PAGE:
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Cincinnati manufacturers before World War I displayed substantial unity in pursuing the open shop. San Francisco employers were divided, in both their attitudes and their…
Cincinnati manufacturers before World War I displayed substantial unity in pursuing the open shop. San Francisco employers were divided, in both their attitudes and their actions, on how to deal with unions. I treat these differences in terms of business class formation. My explanation emphasizes how racial dynamics, class relations, and citizenship practices, acting in cumulative historical sequences, shaped employer solidarity and ideology.
The purpose of this article is to contribute to the discussion on criticality in international business by proposing an interconnection between organizational…
The purpose of this article is to contribute to the discussion on criticality in international business by proposing an interconnection between organizational managerialism and the construction of a global managerial order.
Explores the theoretical divide within critical management studies and the challenge provided to theory by internationalization/globalization. Using the case study of the World Bank, examines its organic drive to global governmentality. Examines relevance of C. Wright Mills's theory of the power élite to the advent of a global managerial élite.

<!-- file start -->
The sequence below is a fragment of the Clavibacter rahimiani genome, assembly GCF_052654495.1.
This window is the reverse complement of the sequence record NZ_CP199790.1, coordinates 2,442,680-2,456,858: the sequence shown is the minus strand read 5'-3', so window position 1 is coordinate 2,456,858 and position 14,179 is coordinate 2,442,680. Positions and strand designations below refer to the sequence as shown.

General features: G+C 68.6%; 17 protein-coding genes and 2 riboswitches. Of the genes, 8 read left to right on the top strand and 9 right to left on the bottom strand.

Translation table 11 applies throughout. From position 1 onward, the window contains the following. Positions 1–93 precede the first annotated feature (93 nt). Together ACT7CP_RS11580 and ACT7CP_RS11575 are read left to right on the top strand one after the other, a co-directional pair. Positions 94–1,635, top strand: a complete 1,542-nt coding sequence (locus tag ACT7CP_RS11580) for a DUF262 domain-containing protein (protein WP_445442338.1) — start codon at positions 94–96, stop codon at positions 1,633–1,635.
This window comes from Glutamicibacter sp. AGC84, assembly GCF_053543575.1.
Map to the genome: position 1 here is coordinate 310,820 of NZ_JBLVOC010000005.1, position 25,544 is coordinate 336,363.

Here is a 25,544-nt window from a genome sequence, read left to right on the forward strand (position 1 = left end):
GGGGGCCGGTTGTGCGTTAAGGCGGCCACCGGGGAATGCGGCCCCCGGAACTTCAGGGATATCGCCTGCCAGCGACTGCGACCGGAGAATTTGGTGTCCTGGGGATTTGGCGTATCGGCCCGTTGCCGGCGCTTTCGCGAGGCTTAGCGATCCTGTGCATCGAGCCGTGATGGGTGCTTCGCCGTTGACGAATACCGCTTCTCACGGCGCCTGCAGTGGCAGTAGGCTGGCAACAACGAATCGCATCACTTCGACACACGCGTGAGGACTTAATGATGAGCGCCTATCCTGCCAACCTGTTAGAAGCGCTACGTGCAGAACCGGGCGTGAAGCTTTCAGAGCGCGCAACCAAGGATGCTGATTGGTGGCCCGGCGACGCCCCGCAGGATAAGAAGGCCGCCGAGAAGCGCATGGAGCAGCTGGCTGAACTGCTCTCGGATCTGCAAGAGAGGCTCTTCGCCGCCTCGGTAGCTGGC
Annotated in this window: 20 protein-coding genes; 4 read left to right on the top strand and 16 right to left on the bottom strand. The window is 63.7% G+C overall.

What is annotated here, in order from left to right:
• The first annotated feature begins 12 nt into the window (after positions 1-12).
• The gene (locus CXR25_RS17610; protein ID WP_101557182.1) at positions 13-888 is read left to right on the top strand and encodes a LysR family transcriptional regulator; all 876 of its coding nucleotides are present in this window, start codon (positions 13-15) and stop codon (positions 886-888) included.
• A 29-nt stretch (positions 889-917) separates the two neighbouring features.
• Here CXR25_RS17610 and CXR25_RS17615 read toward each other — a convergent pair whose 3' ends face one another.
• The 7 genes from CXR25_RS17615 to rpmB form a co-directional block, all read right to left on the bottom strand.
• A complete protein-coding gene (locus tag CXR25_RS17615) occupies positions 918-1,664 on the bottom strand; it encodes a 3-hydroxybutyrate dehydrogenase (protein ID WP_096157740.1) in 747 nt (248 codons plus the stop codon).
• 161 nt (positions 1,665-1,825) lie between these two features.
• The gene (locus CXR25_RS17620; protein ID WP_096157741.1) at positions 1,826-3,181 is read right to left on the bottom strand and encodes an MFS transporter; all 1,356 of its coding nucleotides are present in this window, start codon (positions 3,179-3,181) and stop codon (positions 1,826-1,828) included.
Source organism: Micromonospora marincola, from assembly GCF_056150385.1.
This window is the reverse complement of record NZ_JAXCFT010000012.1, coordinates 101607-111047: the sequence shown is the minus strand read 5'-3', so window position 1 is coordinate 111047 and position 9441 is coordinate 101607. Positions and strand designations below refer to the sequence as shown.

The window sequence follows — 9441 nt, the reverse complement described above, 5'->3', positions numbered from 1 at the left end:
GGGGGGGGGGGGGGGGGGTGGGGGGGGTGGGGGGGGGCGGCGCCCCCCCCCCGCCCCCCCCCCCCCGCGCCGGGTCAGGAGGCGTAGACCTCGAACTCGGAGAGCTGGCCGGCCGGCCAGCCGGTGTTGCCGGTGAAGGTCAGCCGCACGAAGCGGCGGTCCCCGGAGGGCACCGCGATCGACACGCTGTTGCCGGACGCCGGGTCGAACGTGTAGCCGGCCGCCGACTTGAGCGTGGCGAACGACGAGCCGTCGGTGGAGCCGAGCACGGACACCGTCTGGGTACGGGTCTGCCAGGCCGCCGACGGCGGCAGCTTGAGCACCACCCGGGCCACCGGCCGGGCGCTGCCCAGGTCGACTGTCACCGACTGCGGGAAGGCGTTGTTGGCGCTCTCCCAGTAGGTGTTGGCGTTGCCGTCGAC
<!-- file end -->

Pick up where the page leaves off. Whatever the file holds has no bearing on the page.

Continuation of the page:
Neither purely realist nor constructivist accounts offer an adequate framework for critical study of international business. Using an approach acknowledging the interweaving of materiality and discourse in construction of a global order, argues that transnational institutions, including the World Bank, play a key role in implementing networked global managerialism. Updates critical élite theory to accommodate globalization and the rise of organized civil society.
Further challenges include mapping global managerial élites and their interconnections.
Critical management researchers should pay more attention to the interconnection between organization‐based theories of control and broader human systems.
Contributes to the application of theories of managerial control beyond the intra‐organizational context.
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In attempts to defuse racial tensions on campus, higher education administrators have often commissioned special units and campus-wide initiatives. Historically, these…
In attempts to defuse racial tensions on campus, higher education administrators have often commissioned special units and campus-wide initiatives. Historically, these commissions often address racial challenges in higher education that impact both faculty and students. If designed and deployed carefully, these commissions can be very useful mechanisms to address sensitive racial, religious, and linguistic concerns on campus. Despite the prevalence of studies that discuss racial experiences on campus, far less scholarship has focused on the effectiveness of these commissions and the dialogic strategies that faculty of color have employed in their service.